Susceptibility to Localized Corrosion of ASTM F745 and UNS S32750 Stainless Steels Influence of pH and Cytotoxicity Evaluation

Author(s): Ricardo W. Gregorutti*, Jorge E. Grau, Daniel Castrogiovanni, Julieta Parisi, Miguel Reigosa, Cecilia I. Elsner

Journal Name: Innovations in Corrosion and Materials Science (Discontinued)
Formerly Recent Patents on Corrosion Science

Volume 10 , Issue 1 , 2020


Graphical Abstract:


Abstract:

Background: Body fluids are highly corrosive as they contain chlorides and hydroxides ions, as well as salts, bacteria, proteins and dissolved oxygen. The pH of the body is usually around 7.4, although this value can vary in a range of 4 to 9 after surgery or because of haematomas, inflammations and infections. ASTM F745 (type 316L) stainless steel has been used for load bearing partial and total joint replacements and post trauma reconstructive surgeries. However, long exposure to the aggressive effect of chloride ion present in the human body, may increase the susceptibility to suffer localized corrosion. Although UNS S32750 has greater corrosion resistance to chloride ion, its magnetic characteristics inhibit its use in implantable devices. Nevertheless, this stainless steel could be used in temporary implants and orthodontic appliances such as brackets, wire arches and bands, due to its high resistance to corrosion, the greater mechanical resistance and the high capacity of plastic forming.

Objectives: The objective was to evaluate the susceptibility to localized corrosion in simulated body fluid, in the pH range of 4 to 9. Another objective was to evaluate the cytotoxicity of Cr and Ni present in the chemical composition of both stainless steels. Cytocompatibility was also analysed by seeding cells on the surfaces of both stainless steels.

Methods: Cyclic polariation test was performed to evaluate the susceptibility to localized corrosion in 0.9 wt% NaCl aqueous solution, at pH between 4 and 9, maintained at 37°C. For cytotoxicity evaluation, neutral red, MTT and collagen assays were performed using UMR-106 cell line. Cytocompatibility was analysed by seeding UMR-106 cells on the surfaces of both stainless steels.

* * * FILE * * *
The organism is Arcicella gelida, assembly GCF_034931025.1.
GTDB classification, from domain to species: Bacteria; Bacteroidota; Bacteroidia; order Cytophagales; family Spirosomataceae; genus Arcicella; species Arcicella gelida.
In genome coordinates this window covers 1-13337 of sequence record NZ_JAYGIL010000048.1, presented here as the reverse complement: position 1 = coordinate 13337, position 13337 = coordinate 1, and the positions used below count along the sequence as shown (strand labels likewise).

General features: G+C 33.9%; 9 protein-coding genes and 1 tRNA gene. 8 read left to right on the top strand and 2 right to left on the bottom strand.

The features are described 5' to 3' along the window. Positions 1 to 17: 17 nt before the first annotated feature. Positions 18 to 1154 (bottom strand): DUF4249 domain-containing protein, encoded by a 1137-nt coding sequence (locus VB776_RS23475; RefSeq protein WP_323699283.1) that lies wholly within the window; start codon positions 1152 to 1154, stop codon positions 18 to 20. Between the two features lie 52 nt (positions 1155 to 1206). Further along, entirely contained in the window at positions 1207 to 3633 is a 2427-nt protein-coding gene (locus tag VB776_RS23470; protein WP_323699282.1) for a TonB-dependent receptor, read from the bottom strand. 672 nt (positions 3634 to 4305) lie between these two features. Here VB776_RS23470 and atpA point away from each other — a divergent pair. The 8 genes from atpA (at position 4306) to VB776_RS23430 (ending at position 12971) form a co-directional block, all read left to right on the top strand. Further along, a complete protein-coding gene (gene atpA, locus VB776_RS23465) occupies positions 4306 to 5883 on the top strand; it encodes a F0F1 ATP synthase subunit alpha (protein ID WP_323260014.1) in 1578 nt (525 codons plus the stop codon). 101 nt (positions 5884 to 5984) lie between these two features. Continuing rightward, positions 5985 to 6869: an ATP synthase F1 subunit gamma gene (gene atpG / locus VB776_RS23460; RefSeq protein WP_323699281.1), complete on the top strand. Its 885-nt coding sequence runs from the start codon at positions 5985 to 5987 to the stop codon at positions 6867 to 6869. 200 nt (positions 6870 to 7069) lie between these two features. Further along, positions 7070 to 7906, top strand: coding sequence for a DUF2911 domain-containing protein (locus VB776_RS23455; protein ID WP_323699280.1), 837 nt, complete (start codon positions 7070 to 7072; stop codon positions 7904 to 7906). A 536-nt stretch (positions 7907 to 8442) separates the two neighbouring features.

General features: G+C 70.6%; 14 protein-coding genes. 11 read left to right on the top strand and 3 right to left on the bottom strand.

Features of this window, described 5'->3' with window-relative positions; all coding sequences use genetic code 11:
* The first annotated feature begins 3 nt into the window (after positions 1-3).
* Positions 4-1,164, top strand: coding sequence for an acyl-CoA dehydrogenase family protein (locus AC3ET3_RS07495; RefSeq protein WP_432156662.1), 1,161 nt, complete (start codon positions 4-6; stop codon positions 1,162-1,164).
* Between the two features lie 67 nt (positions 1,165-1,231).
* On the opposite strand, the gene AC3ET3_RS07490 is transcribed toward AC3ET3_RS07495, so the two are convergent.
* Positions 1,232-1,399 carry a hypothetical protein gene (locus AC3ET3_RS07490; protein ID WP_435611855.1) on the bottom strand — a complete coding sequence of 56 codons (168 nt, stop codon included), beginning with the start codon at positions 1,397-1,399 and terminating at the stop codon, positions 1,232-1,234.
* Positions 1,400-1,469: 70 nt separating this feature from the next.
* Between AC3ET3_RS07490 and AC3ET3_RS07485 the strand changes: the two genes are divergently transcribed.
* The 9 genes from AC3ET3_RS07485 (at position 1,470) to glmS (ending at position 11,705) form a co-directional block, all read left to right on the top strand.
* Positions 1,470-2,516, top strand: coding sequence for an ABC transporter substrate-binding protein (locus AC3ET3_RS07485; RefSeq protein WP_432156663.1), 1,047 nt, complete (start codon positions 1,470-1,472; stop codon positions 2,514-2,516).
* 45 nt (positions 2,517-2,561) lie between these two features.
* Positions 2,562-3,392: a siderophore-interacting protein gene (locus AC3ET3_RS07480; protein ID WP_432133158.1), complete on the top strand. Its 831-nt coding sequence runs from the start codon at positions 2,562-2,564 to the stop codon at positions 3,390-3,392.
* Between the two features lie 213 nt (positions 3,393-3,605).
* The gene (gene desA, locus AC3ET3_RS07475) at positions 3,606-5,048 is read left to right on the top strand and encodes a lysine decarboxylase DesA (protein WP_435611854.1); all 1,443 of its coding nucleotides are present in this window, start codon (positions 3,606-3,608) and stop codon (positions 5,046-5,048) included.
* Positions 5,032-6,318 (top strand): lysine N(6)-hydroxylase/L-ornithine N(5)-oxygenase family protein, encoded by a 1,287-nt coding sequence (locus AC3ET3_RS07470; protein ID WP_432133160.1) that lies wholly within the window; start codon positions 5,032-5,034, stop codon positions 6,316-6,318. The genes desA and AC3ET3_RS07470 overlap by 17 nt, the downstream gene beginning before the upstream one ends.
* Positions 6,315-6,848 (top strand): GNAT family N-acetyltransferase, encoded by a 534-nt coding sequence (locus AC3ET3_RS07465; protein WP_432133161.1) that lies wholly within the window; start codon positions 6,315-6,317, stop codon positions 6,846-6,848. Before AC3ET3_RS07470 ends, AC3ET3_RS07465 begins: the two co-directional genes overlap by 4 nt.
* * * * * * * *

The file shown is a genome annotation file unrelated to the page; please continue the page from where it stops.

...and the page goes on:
Results: F745-SS was more susceptible to suffer localized corrosion than UNS S32750. Although it showed a tendency to develop transpassive reactions at low pH, galvanostatic tests did not reveal the onset of localized corrosion. The results from the cytotoxicity assays indicated that no adverse effects were observed. UMR-106 osteoblastic cells showed high viability, however, a slight reduction in the collagen production was observed. The cytocompatibility was also satisfactory, since the cells seeded on the surfaces had adequate proliferation.

Conclusion: F745-SS is more susceptible to suffer localized corrosion than UNS S32750 in the pH range between 4 and 9. UNS S32750 showed an extensive passive region, however, transpassive reactions were observed at lower pH. On the other hand, no cytotoxic effects were promoted by both stainless steels, although a slight reduction in collagen production was observed. Cells seeded on F745-SS and UNS S32750 surfaces had an acceptable proliferation, without evidence of changes in their morphology.

Keywords: Biomaterials, stainless steels, localized corrosion, transpassive reactions cytotoxicity, cytocompatibility, proliferation.

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VOLUME: 10
ISSUE: 1
Year: 2020
Published on: 11 September, 2020
Page: [47 - 57]
Pages: 11
DOI: 10.2174/2352094910999200523153527
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